Once emptied, the capillary tubes are recycled for immobilization of new nucleic acid samples, such as DNA template to be sequenced. Recycling of the tubes requires washing to remove detrimental traces of the previous reaction, including reaction products, reaction mixture components and the immobilized nucleic acid.
Typically, the wash solution is an aqueous wash solution of low ionic strength such that any remaining immobilized nucleic acid will tend to be eluted and carried away. Double distilled water is effective. The wash solution may be heated to increase the effectiveness of washes, and the number of washes and/or volume of wash solution per wash cycle can be varied as necessary to maximize washing effectiveness. Capillaries can be filled with wash solution by capillary action and then emptied using the same methods by which reaction product is expelled. If washing is to be effected by electrokinetic pumping, then the wash solution must contain some minimum concentration of ions. Alternatively, a mechanical pump can be used to drive wash solution through the capillaries.
The washing can also be accomplished by a mechanical capillary cassette washer as disclosed in commonly owned U.S. Pat. No. 6,423,536, the disclosure of which is incorporated herein by reference in its entirety.
The design for a capillary tube washing device designed to wash multiple capillaries arranged into a cassette is disclosed in U.S. Pat. No. 6,423,536, herein incorporated by reference in its entirety.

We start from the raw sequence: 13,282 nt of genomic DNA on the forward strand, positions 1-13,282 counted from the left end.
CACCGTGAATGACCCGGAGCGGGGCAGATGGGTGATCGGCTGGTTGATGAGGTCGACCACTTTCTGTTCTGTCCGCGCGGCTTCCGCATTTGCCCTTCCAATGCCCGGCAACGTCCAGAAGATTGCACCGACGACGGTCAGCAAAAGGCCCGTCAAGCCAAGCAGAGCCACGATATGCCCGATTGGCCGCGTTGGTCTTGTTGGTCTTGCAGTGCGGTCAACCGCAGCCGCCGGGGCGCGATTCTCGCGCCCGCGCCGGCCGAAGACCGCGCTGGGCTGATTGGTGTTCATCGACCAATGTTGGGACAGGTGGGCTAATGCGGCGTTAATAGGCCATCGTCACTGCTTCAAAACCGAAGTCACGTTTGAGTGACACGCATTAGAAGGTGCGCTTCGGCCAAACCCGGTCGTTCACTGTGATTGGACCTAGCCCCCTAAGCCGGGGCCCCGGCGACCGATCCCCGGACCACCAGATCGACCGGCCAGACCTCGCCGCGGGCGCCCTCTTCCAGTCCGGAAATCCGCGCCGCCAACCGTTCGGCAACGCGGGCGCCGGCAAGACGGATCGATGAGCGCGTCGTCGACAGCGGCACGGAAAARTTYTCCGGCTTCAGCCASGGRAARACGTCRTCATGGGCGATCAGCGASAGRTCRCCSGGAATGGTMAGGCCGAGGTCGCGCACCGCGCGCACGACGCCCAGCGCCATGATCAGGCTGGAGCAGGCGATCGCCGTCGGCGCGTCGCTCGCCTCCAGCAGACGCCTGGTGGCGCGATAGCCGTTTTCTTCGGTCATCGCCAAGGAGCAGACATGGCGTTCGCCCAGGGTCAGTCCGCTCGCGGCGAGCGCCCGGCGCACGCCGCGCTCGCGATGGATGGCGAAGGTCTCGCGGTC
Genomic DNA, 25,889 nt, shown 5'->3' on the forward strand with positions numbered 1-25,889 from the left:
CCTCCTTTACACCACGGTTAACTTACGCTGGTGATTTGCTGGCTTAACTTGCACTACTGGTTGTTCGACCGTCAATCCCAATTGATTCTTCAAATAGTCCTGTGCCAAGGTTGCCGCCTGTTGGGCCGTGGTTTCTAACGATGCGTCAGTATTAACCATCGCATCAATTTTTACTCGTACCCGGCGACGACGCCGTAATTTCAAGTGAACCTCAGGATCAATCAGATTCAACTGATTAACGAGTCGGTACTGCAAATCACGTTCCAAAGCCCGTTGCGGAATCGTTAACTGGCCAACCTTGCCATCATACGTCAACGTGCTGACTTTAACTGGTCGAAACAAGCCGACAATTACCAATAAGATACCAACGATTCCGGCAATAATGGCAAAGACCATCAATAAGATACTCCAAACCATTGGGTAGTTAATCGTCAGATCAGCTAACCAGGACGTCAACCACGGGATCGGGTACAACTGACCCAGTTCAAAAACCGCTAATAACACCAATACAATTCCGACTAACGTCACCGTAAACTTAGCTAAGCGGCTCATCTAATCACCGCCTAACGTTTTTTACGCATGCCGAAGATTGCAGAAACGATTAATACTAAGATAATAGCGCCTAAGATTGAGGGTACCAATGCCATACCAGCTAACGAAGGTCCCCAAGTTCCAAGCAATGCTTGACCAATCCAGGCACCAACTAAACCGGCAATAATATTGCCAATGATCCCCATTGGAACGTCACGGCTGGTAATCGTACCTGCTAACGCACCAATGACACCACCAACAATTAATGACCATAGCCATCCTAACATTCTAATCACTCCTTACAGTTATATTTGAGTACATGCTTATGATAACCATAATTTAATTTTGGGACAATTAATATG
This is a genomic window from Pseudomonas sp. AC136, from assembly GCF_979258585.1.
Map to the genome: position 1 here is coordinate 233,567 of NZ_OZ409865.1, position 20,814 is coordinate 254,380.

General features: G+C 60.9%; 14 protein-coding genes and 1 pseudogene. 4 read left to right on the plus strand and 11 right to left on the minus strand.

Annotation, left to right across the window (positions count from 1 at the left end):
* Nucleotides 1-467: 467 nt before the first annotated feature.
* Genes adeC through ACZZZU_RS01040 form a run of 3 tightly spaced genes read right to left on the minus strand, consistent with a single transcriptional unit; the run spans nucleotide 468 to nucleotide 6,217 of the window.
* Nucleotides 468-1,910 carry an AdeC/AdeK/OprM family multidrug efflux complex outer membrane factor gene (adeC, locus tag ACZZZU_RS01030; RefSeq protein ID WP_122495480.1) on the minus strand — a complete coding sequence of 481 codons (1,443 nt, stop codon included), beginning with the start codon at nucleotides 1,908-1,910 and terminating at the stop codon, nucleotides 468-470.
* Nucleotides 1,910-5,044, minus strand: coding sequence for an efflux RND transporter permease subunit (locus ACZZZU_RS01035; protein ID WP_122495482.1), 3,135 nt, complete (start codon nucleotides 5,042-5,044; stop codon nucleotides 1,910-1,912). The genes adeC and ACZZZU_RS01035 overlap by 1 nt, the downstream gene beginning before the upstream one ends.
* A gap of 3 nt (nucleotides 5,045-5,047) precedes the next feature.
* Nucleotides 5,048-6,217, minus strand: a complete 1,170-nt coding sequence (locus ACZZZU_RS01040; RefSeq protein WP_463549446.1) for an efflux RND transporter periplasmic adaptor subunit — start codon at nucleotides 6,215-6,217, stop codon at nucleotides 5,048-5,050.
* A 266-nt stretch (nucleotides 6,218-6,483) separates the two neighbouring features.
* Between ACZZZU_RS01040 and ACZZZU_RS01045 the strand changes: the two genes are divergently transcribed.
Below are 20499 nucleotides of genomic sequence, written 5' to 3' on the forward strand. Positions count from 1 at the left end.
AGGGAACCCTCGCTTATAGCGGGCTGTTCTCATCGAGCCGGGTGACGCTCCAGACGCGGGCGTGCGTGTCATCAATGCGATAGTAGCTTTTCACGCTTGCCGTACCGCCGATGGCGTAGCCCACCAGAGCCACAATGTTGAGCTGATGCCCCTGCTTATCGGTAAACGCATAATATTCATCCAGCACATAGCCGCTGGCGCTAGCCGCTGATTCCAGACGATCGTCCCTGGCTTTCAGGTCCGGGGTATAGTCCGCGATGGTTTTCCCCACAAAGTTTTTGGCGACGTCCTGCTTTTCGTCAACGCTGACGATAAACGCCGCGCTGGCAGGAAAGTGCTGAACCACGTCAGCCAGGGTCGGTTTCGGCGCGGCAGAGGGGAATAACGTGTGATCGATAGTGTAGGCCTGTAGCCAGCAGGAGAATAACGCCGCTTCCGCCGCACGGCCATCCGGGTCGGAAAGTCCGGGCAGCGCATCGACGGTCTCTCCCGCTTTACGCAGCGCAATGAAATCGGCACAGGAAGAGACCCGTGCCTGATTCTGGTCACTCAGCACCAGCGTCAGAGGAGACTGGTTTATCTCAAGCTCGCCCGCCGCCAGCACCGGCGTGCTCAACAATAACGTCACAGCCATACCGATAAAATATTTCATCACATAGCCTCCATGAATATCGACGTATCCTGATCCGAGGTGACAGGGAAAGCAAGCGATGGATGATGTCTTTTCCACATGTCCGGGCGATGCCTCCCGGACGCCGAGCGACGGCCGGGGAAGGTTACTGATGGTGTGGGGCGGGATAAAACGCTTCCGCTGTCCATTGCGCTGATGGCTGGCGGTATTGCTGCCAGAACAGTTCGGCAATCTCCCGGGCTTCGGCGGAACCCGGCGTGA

After the aqueous washes, an alcohol wash, usually comprising a high concentration of ethanol is used to remove most traces of water and other components of the wash solution. The capillaries are then dried, typically by drawing warm dry air through them, after which they are ready for storage or reuse.
For some applications, it is important that essentially no nucleic acid remain from a previous reaction in the capillaries. One example is PCR, whereby old residual template DNA could be exponentially amplified leading to contamination of a new reaction. In such cases, the recycling process can comprise steps effective at destroying traces of nucleic acid. Such means include filling the capillary with a solution containing an exonuclease and incubating for such time as is necessary to digest any nucleic acid. Other means include chemical degradation of the nucleic acid, such as by washing with highly acidic or basic solutions; contact with bleach; irradiating the capillary with ionizing radiation; or baking to high temperature. After destroying residual nucleic acids, the capillaries would typically be washed using standard solutions.